The bottom line is that many, many pets are terribly over-vaccinated, and I believe that this significantly increases the risk of cancer. Always titer test your dogs before re-vaccinating! And if you do need to vaccinate, support your dogs through it with homeopathy, supplements etc.

Flea/tick products

Many of the long-acting flea/tick prevention chemicals are poisonous, and a significant number of dogs are injured or killed by them every year. I would never give my animal any of the isoxazalines to my animals- Bravecto, Nexgard, Simparica, Credelio, Revolution plus).

For tick prevention, when I lived int a paralysis tick area, I used an old school, organophosphate tick collate- the Killtix one. And checked my animals all over every day. At least with this chemical, if there is toxicity, there is an antidote.

I also never give any flea treatment unless I see a flea. I don’t ever give them month in/month out.

You can treat your yard with nematodes, and using diatemacioues earth can work too. Sometimes the only thing that will get rid of them is to use an insecticide. I rarely use Comfortis with my animals (and yes, this can cause harm too, though I believe it is safer: none are without risk!).

Gut wormers

With healthy adult animals in a household without little kids with poor hygiene skills (like mine), I would only gut worm my animals every 1-3 years (if that). With kids in the house, every three months is a good idea. I recommend Drontal.

Environment

You need to remove as much toxic load as you can form your pets life

  • No plastic bowls, no plastic toys
  • Remove all artificial fragrances from your home – no air fresheners! All the air fresheners, including nearly all scented candles, have artificials in them. These are endocrine disruptors and are linked to increased incidence of cancers. You need to read labels of all household, laundry and perfumes etc – anything with the ingredients ‘parfum’ or ‘fragrance’ needs to go in the bin. Drier wafers are particularly bad
  • Reduce exposure to EMF radiation from wireless routers etc.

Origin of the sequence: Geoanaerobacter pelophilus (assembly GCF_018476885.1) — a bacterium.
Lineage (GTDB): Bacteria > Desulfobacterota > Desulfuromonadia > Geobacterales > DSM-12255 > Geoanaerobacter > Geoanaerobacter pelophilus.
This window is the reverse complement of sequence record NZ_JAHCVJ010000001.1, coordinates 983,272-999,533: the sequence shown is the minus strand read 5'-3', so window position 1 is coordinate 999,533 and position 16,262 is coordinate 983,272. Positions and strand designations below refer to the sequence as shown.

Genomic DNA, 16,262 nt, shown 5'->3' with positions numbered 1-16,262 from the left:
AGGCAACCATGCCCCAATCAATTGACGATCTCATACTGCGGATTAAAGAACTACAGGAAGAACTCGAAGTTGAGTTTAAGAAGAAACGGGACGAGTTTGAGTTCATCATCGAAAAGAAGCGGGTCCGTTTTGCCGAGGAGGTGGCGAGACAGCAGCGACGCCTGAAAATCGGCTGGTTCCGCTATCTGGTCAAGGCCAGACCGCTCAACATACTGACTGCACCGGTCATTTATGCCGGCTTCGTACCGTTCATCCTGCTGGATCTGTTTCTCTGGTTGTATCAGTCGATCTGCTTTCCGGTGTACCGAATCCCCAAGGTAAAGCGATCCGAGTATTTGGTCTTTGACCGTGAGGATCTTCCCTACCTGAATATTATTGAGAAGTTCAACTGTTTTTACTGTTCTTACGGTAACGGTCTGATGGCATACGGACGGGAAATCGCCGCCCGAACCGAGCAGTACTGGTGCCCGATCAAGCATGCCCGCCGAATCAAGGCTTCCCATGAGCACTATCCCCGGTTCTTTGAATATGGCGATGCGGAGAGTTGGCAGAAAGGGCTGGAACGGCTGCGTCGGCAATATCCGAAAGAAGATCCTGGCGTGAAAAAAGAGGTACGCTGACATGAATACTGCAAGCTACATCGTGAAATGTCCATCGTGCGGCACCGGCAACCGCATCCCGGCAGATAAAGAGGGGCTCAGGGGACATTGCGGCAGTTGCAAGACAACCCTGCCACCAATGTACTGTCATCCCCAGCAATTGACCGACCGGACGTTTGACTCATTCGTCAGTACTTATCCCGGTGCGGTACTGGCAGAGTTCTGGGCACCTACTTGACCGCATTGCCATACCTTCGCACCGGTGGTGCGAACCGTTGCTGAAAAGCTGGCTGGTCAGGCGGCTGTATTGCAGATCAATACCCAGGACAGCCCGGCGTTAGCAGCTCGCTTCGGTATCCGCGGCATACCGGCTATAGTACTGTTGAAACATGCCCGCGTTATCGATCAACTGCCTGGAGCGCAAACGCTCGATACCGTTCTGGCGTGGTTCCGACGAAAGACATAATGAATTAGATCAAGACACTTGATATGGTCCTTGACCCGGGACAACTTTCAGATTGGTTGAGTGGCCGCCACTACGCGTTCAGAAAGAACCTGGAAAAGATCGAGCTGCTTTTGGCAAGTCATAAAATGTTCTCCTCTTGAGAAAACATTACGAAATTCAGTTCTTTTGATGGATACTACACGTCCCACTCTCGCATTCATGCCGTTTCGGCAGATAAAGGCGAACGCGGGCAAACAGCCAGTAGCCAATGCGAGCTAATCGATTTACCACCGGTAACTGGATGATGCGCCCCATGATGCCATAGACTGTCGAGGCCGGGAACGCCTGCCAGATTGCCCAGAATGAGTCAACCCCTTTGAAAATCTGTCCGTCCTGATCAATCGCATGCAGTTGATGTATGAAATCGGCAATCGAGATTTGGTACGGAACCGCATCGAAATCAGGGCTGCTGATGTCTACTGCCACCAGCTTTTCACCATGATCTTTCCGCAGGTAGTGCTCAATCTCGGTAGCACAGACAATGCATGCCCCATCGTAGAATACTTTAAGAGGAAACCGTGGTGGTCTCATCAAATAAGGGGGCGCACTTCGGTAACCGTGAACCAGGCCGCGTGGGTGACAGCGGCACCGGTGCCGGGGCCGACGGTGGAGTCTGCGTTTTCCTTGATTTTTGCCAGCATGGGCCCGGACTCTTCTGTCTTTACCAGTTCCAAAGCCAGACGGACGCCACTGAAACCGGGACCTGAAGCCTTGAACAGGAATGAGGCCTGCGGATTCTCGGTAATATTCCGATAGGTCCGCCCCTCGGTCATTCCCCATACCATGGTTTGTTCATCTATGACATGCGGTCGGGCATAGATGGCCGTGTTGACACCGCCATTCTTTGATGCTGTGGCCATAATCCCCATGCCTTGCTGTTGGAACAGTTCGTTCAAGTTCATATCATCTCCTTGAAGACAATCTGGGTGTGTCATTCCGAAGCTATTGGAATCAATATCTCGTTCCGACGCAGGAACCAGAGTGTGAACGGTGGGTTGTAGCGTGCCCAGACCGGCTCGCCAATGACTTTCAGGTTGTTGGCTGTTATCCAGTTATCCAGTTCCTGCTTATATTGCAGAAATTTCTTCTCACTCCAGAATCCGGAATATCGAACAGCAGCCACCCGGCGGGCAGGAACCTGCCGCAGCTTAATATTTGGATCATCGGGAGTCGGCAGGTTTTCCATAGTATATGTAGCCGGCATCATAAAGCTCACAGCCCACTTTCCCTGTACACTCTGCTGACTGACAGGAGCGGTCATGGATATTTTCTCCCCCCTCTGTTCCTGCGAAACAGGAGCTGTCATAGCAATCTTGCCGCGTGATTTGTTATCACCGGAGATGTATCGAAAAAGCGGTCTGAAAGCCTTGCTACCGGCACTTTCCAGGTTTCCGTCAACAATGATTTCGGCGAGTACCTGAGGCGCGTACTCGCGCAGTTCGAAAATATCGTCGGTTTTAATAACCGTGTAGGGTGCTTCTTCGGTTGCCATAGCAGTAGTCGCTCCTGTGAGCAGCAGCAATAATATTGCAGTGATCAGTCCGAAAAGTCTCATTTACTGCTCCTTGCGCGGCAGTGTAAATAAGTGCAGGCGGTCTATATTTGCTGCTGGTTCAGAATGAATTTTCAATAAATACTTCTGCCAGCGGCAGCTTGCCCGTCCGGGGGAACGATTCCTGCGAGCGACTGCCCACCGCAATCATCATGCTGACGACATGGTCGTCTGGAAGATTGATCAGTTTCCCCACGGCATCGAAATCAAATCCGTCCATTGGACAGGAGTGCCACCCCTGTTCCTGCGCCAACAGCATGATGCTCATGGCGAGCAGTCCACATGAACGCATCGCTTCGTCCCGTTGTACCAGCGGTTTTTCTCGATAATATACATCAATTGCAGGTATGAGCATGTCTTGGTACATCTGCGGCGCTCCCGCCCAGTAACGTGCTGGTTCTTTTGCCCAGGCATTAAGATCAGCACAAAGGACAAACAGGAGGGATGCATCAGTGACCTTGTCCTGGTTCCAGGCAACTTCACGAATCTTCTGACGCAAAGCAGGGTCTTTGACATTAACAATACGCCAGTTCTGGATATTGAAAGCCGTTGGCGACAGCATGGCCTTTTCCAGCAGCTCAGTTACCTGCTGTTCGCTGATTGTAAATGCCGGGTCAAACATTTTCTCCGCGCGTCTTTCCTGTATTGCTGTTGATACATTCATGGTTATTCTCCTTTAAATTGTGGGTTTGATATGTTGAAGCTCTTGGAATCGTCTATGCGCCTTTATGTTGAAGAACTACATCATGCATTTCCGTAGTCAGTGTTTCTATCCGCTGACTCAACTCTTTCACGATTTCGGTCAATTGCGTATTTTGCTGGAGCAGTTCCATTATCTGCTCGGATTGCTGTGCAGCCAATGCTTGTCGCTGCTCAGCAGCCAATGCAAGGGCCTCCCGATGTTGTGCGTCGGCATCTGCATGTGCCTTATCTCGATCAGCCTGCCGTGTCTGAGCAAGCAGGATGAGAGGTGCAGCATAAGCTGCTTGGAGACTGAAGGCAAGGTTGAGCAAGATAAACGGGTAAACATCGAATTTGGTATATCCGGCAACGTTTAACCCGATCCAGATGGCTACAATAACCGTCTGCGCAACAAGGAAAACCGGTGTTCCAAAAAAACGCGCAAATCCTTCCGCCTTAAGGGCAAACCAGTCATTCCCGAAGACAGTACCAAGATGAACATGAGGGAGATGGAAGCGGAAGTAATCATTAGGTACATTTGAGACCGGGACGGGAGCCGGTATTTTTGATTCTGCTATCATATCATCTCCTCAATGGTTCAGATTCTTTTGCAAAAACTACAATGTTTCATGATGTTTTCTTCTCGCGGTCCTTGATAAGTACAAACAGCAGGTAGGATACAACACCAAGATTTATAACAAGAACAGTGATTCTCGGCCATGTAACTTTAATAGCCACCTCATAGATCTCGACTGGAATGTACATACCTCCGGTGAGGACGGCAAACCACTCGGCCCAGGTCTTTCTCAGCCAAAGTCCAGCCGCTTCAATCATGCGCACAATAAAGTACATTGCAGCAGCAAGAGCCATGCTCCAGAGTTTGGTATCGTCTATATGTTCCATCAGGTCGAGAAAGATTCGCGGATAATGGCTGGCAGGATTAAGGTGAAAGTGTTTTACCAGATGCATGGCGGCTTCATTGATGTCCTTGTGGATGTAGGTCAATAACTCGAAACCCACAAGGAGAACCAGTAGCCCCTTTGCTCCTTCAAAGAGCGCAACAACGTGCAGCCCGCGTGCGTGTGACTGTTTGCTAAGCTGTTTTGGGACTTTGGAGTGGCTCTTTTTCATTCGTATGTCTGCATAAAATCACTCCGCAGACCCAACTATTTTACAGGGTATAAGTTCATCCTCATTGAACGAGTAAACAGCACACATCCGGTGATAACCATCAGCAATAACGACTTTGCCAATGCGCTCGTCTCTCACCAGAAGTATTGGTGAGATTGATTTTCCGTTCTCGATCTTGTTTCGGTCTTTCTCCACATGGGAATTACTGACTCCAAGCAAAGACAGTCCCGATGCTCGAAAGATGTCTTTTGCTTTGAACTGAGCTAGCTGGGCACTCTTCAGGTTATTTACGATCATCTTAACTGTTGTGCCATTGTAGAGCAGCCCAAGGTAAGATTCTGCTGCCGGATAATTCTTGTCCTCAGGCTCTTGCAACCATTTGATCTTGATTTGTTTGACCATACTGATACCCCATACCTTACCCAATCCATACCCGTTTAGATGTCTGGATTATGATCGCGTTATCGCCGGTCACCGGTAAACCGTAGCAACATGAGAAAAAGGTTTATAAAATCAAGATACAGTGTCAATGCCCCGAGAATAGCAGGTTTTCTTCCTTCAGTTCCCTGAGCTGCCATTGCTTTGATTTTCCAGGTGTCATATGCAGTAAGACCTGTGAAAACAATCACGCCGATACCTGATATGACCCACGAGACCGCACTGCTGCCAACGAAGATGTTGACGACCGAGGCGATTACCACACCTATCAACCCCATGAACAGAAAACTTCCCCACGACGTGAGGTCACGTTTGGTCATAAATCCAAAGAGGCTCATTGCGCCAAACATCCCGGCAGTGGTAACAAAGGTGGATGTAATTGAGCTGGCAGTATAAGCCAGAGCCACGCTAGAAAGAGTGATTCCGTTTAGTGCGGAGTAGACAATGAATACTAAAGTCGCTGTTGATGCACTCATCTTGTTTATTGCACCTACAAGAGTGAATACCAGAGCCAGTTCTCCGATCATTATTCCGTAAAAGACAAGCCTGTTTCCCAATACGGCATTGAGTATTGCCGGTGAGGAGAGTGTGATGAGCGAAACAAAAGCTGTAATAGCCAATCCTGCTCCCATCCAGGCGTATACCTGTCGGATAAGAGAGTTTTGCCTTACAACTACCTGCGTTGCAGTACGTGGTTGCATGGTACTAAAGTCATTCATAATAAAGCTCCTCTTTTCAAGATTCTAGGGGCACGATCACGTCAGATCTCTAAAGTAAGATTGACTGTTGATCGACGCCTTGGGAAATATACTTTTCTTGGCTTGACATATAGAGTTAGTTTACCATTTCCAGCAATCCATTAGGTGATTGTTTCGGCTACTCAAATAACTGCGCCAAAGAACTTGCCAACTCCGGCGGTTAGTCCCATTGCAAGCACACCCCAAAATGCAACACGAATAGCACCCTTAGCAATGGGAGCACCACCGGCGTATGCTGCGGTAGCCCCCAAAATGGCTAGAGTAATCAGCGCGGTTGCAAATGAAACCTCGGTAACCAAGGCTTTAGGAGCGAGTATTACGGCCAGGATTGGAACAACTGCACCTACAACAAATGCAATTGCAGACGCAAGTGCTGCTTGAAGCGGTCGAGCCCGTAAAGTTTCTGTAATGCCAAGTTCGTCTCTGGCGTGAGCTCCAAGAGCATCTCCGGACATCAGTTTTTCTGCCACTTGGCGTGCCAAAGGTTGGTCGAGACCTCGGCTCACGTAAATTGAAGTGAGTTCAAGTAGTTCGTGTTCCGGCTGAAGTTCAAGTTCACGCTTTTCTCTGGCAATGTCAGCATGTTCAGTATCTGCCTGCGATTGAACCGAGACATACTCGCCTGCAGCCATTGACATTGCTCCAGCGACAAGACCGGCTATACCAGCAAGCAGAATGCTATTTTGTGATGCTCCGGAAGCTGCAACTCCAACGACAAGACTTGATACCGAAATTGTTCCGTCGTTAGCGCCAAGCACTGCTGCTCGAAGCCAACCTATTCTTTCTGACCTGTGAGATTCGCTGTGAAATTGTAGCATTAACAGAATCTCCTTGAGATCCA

• Reduce exposure to artificial light, especially light from screens after dark – and make sure your pets get as much exposure as possible to raw (unfiltered, not inside windows etc) sunlight as possible.

Reduce stress

This is where you come in – you need to keep your stress levels low! And if you have a dog who stresses, there is a lot that can be done to help them naturally- contact me if you need help!

Prescription medications

Only give when absolutely necessary. But don’t be crazy about it- because when your pet needs them, they really need them! And get onto a good holistic vet. If you don’t have one nearby, then have your regular vet AND a holistic vet you work with by video or phone.

Ok- that’s a pretty good run-through of what to do to prevent cancer – or at least reduce the risk.

I’ll be back next week to talk about holistic treatment of cancer!

Links for deeper research…

Understanding COI

https://www.instituteofcaninebiology.org/blog/coi-faqs-understanding-the-coefficient-of-inbreeding

COI of different pure breeds (scary reading!!!)

https://www.instituteofcaninebiology.org/blog/inbreeding-of-purebred-dogs-determined-from-dna

Artificial fragrances

https://www.huffpost.com/entry/five-mustknows-on-the-dan_b_4737654

https://www.theguardian.com/lifeandstyle/2015/feb/10/phthalates-plastics-chemicals-research-analysis